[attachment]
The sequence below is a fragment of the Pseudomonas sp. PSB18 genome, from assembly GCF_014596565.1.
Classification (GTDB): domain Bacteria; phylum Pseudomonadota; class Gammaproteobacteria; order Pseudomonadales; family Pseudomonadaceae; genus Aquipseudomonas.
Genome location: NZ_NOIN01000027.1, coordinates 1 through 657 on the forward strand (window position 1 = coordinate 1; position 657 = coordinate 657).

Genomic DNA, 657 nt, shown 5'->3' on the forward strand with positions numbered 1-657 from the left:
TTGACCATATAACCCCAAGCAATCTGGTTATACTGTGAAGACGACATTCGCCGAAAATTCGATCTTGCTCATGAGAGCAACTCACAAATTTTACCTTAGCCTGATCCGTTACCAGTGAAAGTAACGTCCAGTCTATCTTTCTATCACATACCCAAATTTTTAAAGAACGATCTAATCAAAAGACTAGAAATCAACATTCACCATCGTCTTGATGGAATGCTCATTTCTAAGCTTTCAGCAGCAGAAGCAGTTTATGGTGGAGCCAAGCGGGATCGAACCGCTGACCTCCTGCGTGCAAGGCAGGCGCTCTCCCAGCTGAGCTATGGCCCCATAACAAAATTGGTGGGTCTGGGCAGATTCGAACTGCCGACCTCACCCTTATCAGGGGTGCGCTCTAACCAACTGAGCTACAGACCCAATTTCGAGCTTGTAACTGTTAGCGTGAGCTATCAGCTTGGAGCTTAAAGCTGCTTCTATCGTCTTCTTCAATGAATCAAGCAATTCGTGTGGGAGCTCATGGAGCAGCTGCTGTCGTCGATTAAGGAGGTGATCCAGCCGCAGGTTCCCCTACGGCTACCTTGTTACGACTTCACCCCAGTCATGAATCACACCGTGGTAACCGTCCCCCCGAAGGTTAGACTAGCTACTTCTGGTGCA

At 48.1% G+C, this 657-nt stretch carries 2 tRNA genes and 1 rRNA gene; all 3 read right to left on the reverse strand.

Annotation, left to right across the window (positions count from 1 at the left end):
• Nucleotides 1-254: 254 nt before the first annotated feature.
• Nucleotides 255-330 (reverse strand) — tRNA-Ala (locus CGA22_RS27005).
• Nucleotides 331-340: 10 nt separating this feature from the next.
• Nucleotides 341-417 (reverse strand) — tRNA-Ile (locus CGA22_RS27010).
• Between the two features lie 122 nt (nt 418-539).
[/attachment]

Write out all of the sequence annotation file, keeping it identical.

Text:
The sequence below is a fragment of the Pseudomonas sp. PSB18 genome, from assembly GCF_014596565.1.
Classification (GTDB): domain Bacteria; phylum Pseudomonadota; class Gammaproteobacteria; order Pseudomonadales; family Pseudomonadaceae; genus Aquipseudomonas.
Genome location: NZ_NOIN01000027.1, coordinates 1 through 657 on the forward strand (window position 1 = coordinate 1; position 657 = coordinate 657).

Genomic DNA, 657 nt, shown 5'->3' on the forward strand with positions numbered 1-657 from the left:
TTGACCATATAACCCCAAGCAATCTGGTTATACTGTGAAGACGACATTCGCCGAAAATTCGATCTTGCTCATGAGAGCAACTCACAAATTTTACCTTAGCCTGATCCGTTACCAGTGAAAGTAACGTCCAGTCTATCTTTCTATCACATACCCAAATTTTTAAAGAACGATCTAATCAAAAGACTAGAAATCAACATTCACCATCGTCTTGATGGAATGCTCATTTCTAAGCTTTCAGCAGCAGAAGCAGTTTATGGTGGAGCCAAGCGGGATCGAACCGCTGACCTCCTGCGTGCAAGGCAGGCGCTCTCCCAGCTGAGCTATGGCCCCATAACAAAATTGGTGGGTCTGGGCAGATTCGAACTGCCGACCTCACCCTTATCAGGGGTGCGCTCTAACCAACTGAGCTACAGACCCAATTTCGAGCTTGTAACTGTTAGCGTGAGCTATCAGCTTGGAGCTTAAAGCTGCTTCTATCGTCTTCTTCAATGAATCAAGCAATTCGTGTGGGAGCTCATGGAGCAGCTGCTGTCGTCGATTAAGGAGGTGATCCAGCCGCAGGTTCCCCTACGGCTACCTTGTTACGACTTCACCCCAGTCATGAATCACACCGTGGTAACCGTCCCCCCGAAGGTTAGACTAGCTACTTCTGGTGCA

At 48.1% G+C, this 657-nt stretch carries 2 tRNA genes and 1 rRNA gene; all 3 read right to left on the reverse strand.

Annotation, left to right across the window (positions count from 1 at the left end):
• Nucleotides 1-254: 254 nt before the first annotated feature.
• Nucleotides 255-330 (reverse strand) — tRNA-Ala (locus CGA22_RS27005).
• Nucleotides 331-340: 10 nt separating this feature from the next.
• Nucleotides 341-417 (reverse strand) — tRNA-Ile (locus CGA22_RS27010).
• Between the two features lie 122 nt (nt 418-539).